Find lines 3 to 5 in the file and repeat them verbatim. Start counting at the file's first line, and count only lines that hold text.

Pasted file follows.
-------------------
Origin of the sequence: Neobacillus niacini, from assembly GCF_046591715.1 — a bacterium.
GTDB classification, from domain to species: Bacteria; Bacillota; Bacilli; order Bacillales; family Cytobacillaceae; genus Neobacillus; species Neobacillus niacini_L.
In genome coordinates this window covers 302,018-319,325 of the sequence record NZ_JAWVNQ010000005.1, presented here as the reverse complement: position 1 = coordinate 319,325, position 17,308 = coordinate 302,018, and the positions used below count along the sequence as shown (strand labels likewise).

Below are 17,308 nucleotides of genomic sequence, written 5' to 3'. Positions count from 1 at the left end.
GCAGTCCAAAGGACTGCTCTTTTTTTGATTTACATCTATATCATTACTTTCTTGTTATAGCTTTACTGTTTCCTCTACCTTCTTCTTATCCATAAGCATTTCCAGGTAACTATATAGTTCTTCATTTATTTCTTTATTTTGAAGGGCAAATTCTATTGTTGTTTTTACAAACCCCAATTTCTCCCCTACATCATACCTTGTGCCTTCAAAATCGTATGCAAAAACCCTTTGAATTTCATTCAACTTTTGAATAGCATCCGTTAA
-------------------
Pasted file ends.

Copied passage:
In genome coordinates this window covers 302,018-319,325 of the sequence record NZ_JAWVNQ010000005.1, presented here as the reverse complement: position 1 = coordinate 319,325, position 17,308 = coordinate 302,018, and the positions used below count along the sequence as shown (strand labels likewise).

Below are 17,308 nucleotides of genomic sequence, written 5' to 3'. Positions count from 1 at the left end.
GCAGTCCAAAGGACTGCTCTTTTTTTGATTTACATCTATATCATTACTTTCTTGTTATAGCTTTACTGTTTCCTCTACCTTCTTCTTATCCATAAGCATTTCCAGGTAACTATATAGTTCTTCATTTATTTCTTTATTTTGAAGGGCAAATTCTATTGTTGTTTTTACAAACCCCAATTTCTCCCCTACATCATACCTTGTGCCTTCAAAATCGTATGCAAAAACCCTTTGAATTTCATTCAACTTTTGAATAGCATCCGTTAA